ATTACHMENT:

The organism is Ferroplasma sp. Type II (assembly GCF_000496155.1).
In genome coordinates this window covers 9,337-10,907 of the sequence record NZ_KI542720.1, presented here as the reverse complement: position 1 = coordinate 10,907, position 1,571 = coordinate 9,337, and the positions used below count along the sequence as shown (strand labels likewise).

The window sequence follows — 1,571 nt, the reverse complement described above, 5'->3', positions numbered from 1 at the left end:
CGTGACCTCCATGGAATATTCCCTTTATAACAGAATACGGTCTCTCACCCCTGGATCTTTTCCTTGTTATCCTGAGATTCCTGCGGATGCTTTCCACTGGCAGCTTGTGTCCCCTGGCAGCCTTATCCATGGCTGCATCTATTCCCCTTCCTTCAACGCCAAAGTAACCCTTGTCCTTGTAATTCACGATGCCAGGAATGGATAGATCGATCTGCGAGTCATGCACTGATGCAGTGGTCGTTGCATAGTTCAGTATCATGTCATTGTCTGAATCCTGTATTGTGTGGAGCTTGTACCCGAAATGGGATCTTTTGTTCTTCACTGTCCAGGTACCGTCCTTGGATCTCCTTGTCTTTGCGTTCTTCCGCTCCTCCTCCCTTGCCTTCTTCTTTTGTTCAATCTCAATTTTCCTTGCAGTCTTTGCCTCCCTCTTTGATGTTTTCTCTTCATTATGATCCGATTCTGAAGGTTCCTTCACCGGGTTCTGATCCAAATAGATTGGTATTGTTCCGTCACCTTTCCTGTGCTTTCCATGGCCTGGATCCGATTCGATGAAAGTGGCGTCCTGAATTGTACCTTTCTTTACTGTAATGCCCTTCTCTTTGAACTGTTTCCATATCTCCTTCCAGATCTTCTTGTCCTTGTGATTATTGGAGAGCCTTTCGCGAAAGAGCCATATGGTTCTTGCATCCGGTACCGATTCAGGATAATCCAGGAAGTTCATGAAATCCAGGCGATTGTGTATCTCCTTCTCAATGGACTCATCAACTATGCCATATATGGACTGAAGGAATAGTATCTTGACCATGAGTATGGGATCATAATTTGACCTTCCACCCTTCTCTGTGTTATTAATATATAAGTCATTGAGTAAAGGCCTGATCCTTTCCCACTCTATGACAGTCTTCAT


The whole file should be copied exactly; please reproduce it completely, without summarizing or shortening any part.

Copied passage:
The organism is Ferroplasma sp. Type II (assembly GCF_000496155.1).
In genome coordinates this window covers 9,337-10,907 of the sequence record NZ_KI542720.1, presented here as the reverse complement: position 1 = coordinate 10,907, position 1,571 = coordinate 9,337, and the positions used below count along the sequence as shown (strand labels likewise).

The window sequence follows — 1,571 nt, the reverse complement described above, 5'->3', positions numbered from 1 at the left end:
CGTGACCTCCATGGAATATTCCCTTTATAACAGAATACGGTCTCTCACCCCTGGATCTTTTCCTTGTTATCCTGAGATTCCTGCGGATGCTTTCCACTGGCAGCTTGTGTCCCCTGGCAGCCTTATCCATGGCTGCATCTATTCCCCTTCCTTCAACGCCAAAGTAACCCTTGTCCTTGTAATTCACGATGCCAGGAATGGATAGATCGATCTGCGAGTCATGCACTGATGCAGTGGTCGTTGCATAGTTCAGTATCATGTCATTGTCTGAATCCTGTATTGTGTGGAGCTTGTACCCGAAATGGGATCTTTTGTTCTTCACTGTCCAGGTACCGTCCTTGGATCTCCTTGTCTTTGCGTTCTTCCGCTCCTCCTCCCTTGCCTTCTTCTTTTGTTCAATCTCAATTTTCCTTGCAGTCTTTGCCTCCCTCTTTGATGTTTTCTCTTCATTATGATCCGATTCTGAAGGTTCCTTCACCGGGTTCTGATCCAAATAGATTGGTATTGTTCCGTCACCTTTCCTGTGCTTTCCATGGCCTGGATCCGATTCGATGAAAGTGGCGTCCTGAATTGTACCTTTCTTTACTGTAATGCCCTTCTCTTTGAACTGTTTCCATATCTCCTTCCAGATCTTCTTGTCCTTGTGATTATTGGAGAGCCTTTCGCGAAAGAGCCATATGGTTCTTGCATCCGGTACCGATTCAGGATAATCCAGGAAGTTCATGAAATCCAGGCGATTGTGTATCTCCTTCTCAATGGACTCATCAACTATGCCATATATGGACTGAAGGAATAGTATCTTGACCATGAGTATGGGATCATAATTTGACCTTCCACCCTTCTCTGTGTTATTAATATATAAGTCATTGAGTAAAGGCCTGATCCTTTCCCACTCTATGACAGTCTTCAT